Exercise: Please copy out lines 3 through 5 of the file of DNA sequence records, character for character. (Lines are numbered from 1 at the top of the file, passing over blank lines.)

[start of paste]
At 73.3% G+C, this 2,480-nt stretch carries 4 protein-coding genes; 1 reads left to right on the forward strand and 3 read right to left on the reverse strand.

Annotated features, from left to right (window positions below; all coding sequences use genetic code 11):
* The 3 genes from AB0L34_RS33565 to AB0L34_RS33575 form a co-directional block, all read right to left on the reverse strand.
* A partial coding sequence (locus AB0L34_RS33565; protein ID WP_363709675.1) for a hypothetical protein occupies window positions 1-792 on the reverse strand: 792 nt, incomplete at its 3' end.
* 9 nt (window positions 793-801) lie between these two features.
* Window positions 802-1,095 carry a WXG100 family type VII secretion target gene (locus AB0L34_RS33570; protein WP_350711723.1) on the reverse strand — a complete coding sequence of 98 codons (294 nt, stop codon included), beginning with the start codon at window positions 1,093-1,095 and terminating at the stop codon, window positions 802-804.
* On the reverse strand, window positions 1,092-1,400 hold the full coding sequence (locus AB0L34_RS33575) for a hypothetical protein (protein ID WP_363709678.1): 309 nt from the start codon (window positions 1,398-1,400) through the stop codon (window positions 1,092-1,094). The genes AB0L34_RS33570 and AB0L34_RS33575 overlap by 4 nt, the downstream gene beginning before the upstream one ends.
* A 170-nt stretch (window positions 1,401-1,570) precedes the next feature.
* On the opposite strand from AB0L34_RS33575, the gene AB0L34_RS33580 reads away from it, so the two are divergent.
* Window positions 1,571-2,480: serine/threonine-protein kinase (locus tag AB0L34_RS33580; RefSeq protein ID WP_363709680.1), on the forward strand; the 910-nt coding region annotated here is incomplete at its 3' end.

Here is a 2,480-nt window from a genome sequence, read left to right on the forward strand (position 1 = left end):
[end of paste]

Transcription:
* The 3 genes from AB0L34_RS33565 to AB0L34_RS33575 form a co-directional block, all read right to left on the reverse strand.
* A partial coding sequence (locus AB0L34_RS33565; protein ID WP_363709675.1) for a hypothetical protein occupies window positions 1-792 on the reverse strand: 792 nt, incomplete at its 3' end.
* 9 nt (window positions 793-801) lie between these two features.